SPS-led iGEM team wins Gold medal and nomination for Best Diagnostic in iGEM Giant Jamboree 2016
Posted on 13 November 2016 by Sysadmin
From 27-31 October 2016, 11 undergraduate students from the Faculty of Science led by staff from the Special Programme in Science competed at the prestigious International Genetically Engineered Machine (iGEM) competition held in Boston, Massachusetts. Both SPS and non-SPS students were part of this interdisciplinary team.
Team NUS_Singapore made NUS history, winning a Gold Medal in the undergraduate track when competing with nearly 300 other teams. The team was also one of four nominees (out of 27 teams) for the best Diagnostic project. This is the second time that NUS is sending a team to the iGEM Giant Jamboree, the first being Team SPSingapore in 2015.
Team NUS_Singapore developed a modular system (The RIOT system) which allowed for specific targeting of tumour cells with bacteria. The RIOT system leveraged on the Warburg effect, where cancer cells secrete an increased amount of lactate into the environment. In the first part of the RIOT system, the RIOT Sensor, engineered Escherichia coli sense relative levels of lactate biomolecules in the environment. Subsequently, the RIOT Responder allows for the recognition of cancer cells via a specific cell surface receptor. Finally, the RIOT Invader would facilitate entry of bacteria into the cell to deliver a therapeutic into the cell.
Other than the biosensing components, this year’s iGEM project also had a modelling component which predicted the response of the RIOT system to lactate concentration, as well as a business plan that evaluated the market feasibility of such a bacterium as a therapeutic. This project was novel because of the modularity and flexibility of the system, as it can be adapted to customise for sensing of biomolecules other than lactate, and other cell surface markers.
Collaboration was also a strong factor in the team’s win – they collaborated with other teams overseas, including University of Melbourne, Hong Kong University of Science and Technology and the University of Hong Kong. This year’s team also collaborated with A/P Liou Yih-Cherng, SPS Director and PI in Department of Biological Sciences, A/P Matthew Wook Chang, PI and part of SynCTI, as well as Prof Linda J Kenney, PI at Mechanobiology Institute (MBI).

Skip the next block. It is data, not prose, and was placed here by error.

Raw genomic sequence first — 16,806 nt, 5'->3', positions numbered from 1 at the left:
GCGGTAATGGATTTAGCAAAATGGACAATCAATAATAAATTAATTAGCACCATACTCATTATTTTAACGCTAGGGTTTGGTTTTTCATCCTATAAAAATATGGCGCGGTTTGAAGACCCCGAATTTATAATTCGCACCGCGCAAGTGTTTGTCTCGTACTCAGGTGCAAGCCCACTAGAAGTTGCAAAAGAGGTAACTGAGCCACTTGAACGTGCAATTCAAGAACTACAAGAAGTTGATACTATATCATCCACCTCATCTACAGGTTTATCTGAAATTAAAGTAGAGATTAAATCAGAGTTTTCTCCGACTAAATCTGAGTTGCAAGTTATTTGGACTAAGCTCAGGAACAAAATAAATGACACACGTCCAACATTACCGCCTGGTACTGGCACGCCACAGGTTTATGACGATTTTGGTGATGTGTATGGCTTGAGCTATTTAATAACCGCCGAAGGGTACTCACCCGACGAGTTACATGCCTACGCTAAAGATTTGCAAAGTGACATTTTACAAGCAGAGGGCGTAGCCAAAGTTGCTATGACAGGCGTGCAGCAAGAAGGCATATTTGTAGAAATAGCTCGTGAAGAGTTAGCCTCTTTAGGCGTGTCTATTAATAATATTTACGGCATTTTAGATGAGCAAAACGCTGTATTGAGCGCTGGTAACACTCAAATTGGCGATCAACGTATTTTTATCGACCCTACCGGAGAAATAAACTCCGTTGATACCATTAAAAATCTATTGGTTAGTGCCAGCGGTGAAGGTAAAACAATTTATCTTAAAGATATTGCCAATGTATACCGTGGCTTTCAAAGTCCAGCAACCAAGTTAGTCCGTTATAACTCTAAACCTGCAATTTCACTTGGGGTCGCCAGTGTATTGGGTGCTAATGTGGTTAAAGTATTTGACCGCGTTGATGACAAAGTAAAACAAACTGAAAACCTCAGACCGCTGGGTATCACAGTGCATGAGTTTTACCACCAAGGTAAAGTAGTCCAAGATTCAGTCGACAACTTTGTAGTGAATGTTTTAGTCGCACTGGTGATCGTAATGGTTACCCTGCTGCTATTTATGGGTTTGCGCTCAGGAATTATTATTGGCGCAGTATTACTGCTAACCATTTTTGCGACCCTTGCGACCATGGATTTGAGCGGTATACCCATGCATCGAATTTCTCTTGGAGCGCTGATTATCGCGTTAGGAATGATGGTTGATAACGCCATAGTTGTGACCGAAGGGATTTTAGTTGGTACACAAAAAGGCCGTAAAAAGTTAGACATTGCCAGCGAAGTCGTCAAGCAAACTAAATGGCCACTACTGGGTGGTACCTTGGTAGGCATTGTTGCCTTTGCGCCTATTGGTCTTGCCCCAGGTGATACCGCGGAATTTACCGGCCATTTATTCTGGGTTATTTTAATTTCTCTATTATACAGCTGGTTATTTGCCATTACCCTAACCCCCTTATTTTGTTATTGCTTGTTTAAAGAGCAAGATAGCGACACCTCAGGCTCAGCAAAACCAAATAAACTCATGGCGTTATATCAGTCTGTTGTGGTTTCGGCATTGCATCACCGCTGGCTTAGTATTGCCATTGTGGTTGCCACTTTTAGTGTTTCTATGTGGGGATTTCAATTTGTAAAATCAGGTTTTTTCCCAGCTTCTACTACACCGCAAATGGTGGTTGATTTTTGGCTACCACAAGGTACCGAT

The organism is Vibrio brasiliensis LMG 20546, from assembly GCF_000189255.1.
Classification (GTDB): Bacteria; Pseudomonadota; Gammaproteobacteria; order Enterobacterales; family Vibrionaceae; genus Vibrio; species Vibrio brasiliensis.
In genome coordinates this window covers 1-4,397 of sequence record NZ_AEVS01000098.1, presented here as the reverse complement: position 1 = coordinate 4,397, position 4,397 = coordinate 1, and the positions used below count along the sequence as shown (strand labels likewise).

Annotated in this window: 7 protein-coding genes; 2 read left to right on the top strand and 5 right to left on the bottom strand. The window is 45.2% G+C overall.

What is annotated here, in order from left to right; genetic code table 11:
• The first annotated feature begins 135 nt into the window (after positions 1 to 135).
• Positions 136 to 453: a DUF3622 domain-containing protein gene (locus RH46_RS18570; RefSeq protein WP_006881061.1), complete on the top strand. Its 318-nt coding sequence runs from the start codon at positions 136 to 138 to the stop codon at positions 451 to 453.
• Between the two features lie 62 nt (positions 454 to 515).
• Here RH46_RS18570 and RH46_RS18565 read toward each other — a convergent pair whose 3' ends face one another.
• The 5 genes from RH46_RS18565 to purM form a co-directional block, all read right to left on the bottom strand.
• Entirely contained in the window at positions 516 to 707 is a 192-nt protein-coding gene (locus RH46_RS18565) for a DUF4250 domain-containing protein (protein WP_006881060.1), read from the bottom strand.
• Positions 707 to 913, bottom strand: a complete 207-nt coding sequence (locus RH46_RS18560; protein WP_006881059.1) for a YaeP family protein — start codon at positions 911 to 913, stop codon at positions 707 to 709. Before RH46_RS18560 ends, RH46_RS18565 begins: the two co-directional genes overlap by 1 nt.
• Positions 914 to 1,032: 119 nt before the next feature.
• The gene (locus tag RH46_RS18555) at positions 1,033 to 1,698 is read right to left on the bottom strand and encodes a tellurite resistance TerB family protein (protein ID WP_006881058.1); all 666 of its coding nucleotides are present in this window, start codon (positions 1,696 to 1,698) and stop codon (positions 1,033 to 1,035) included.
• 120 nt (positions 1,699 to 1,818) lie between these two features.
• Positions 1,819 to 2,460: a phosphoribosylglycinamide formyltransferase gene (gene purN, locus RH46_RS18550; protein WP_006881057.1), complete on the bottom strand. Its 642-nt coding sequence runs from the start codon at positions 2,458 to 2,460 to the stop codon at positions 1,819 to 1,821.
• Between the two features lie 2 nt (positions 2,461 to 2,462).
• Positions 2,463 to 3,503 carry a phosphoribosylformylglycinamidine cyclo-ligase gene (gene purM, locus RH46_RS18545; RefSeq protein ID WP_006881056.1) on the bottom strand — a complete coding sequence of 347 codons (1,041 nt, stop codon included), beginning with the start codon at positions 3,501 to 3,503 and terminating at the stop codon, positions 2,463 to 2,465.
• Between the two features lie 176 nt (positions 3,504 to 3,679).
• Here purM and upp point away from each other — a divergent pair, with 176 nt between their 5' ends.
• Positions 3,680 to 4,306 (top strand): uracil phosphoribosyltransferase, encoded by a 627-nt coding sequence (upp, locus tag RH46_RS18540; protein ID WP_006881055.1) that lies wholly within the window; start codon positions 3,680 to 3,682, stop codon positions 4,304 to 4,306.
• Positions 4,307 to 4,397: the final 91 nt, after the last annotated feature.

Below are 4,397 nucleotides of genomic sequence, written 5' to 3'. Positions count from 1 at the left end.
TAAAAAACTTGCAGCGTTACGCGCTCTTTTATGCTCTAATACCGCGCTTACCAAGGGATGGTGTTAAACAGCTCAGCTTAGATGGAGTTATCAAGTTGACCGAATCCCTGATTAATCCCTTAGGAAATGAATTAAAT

All in all, the iGEM competition was a great learning experience for the students. Ang Shi Hui (Year 3 Life Science major) said, ‘iGEM has been a very interesting experience for me, being able to go to a conference and explain our project to others, as well as listen to other really great projects and talk to other participants. I am more firmly convinced that interdisciplinary science, the core of SPS is the future of research.’
Diem Phuong Nguyen Hoang (Year 3 Life Science Major) also said, ‘Beyond the overwhelming happiness for team NUS_Singapore’s victory at iGEM 2016, I am truly inspired by the daring thoughts of young passionate scientists which are translated into actions to solve real-world issues. To me, iGEM 2016 was full of challenges and valuable learning experiences. We were not afraid of failures and dared to try new ways because we believe that our work is important. Every member was brilliant but our teamwork is what made us succeed.’
Looking forward, we hope to continue sending iGEM teams and providing this enriching education experience to students in Faculty of Science in iGEM 2017.
Team NUS_Singapore, comprised Life Sciences’ ANG Shi Hui, CHOI Yan Ru, Corey Bryen LINGAM, HAN Ziyin, Keshiniy MADIVANNAN, NGUYEN Hoang Diem Phuong, Priyanka KAMATH, WONG Chi Yan and YEAM Cheng Teng, Pharmacy’s Janice DARIKHO and Physics’ CHAN Man Yau, Joseph.
The team was led by Dr Robert LIEU Zi Zhao, Lecturer, SPS and Department of Biological Science; Prof LIOU Yih-Cherng, SPS Director; Prof Matthew Wook CHANG, Department of Biochemistry; Dr Adison WONG, Scientific Programme Manager (Synthetic Biology programme), Department of Biochemistry; and Ms TAN Yi Han, a former SPS student and Research Assistant, Department of Biochemistry; in collaboration with Mechanobiology Institute’s Prof Linda J KENNEY and Dr Stuti Kaivalya DESAI.